Reporter fired by WIRED had been dismissed by newspaper for missing deadlines

Screen Shot 2016-02-25 at 5.21.28 PMWe have learned that Nic Cavell, who was dismissed last week from WIRED for plagiarizing in several stories for the publication’s website, was fired from another publication for missing deadlines.

Before Cavell was selected to be a 2016 reporting fellow at WIRED magazine — a paid six-month position for promising young reporters — he wrote on the crime beat for The Riverdale Pressa Bronx paper. His 20 bylines span February 2015 to June 2015. We have learned from a source who wished to remain anonymous that he was let go after he had trouble handing in those stories on time.

Riverdale Press editor Shant Shahrigian, who declined to comment on the reasons for Cavell’s departure, told us that he had not encountered plagiarism in the reporter’s work:

Nic, who has not worked for The Riverdale Press since last summer, was not here for long. But during that time, I never saw this kind of issue.

We have been unable to reach Cavell for comment.

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10 thoughts on “Reporter fired by WIRED had been dismissed by newspaper for missing deadlines”

  1. This story doesn’t about a reporter missing deadlines doesn’t seem like it has much to do with the mission statement of Retraction Watch.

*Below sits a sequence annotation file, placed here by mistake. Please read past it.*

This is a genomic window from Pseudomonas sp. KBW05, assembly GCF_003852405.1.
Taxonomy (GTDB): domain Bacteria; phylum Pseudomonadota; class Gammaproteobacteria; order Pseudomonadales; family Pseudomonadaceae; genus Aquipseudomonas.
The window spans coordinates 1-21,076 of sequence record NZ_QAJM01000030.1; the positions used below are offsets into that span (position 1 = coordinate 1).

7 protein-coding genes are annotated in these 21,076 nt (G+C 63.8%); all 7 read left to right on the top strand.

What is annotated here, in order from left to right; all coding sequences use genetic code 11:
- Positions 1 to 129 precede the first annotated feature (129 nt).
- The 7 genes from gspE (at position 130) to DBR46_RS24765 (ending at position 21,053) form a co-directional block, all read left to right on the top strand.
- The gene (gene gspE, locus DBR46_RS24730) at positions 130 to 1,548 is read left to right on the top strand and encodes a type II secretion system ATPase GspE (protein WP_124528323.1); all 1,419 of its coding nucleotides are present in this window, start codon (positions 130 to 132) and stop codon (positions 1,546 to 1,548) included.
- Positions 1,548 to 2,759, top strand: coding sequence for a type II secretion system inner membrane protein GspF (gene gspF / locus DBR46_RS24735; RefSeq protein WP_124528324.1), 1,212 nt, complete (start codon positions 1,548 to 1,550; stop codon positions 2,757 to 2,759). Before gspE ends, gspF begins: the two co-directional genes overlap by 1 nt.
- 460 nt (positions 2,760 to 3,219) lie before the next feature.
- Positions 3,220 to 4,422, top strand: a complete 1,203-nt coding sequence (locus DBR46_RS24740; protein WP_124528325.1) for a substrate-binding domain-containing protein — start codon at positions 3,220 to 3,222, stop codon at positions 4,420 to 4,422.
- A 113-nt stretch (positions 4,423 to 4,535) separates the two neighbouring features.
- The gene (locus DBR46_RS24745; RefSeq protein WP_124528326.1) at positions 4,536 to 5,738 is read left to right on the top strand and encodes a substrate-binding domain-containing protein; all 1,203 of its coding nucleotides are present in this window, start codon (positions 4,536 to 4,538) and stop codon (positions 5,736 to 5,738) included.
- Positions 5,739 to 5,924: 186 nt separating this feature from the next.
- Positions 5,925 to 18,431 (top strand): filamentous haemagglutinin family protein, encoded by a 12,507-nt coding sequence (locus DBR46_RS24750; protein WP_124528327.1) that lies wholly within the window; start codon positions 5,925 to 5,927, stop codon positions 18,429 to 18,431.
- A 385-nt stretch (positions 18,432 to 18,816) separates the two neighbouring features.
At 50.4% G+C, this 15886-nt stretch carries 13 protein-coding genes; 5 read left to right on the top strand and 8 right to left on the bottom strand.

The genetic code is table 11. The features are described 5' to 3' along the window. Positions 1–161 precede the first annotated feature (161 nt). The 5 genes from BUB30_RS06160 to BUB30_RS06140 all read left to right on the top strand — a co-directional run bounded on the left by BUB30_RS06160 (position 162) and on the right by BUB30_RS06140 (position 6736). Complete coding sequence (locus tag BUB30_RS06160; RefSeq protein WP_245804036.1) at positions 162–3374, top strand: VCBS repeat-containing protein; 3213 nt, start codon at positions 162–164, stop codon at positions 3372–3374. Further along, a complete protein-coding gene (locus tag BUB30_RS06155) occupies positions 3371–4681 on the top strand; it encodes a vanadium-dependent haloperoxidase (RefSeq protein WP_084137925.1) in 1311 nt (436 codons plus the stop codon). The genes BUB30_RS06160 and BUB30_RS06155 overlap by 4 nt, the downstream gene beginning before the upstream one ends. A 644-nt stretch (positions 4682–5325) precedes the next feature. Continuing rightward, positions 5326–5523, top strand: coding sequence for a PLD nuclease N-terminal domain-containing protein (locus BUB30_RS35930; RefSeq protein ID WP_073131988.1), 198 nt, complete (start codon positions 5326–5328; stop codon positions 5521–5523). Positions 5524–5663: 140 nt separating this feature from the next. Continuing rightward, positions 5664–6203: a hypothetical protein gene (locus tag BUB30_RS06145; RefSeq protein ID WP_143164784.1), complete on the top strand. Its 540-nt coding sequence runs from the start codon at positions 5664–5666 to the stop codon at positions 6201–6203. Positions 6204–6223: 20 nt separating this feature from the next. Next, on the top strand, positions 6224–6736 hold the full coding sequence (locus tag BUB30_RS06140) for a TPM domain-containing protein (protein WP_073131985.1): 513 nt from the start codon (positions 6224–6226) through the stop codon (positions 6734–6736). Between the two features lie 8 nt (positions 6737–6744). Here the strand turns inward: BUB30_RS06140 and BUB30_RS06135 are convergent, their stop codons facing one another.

2. It seems disproportionate to highlight this in online posts like this that will be around forever – he’s just a kid and still learning.
    It also sounds like the real failure was in management. Anyone who’s been an editor knows that interns and new recruits don’t know the rules and often make mistakes like these – and its the managers’ job to catch it and put it right.
    WIRED failed to do that – but they are blaming the intern, not themselves. I don’t know all the background but it seems disgusting behaviour.
    Ivan – shouldnt you really be pushing WIRED on why it is letting an intern write & publish without subbing and fact-checking? That was totally unprofessional in itself. And on why they went public and ruined a kid’s reputation – presumably hoping it would save theirs.

  3. I’m discouraged by the direction that Retraction Watch (RW) has taken lately. Pursuing this kid through his previous employers seems a witch hunt, when the real fault would seem to lie with Wired. I also agree with “Bobo” above, that this story doesn’t have much to do with the RW mission statement.
    Unless the goal is to show that science isn’t alone in being imperfect, I see no interest at all in plagiarism in the media. We all know that the media gets it wrong much of the time. One only has to look at recent political coverage in the media, which discusses a national election as if it’s a horse race, without examining any of the important issues critically, to know that most media outlets are filled with stories that are shallow, callow, and often hollow.
    Finally, I’ve been disengaged from the whole issue of retractions because I see this line of inquiry as feeding into right-wing anti-science concerns and general science skepticism. Sure, scientists get it wrong a lot and some scientists fake their way to fame. But science as an endeavor is one of the LEAST flawed things I know.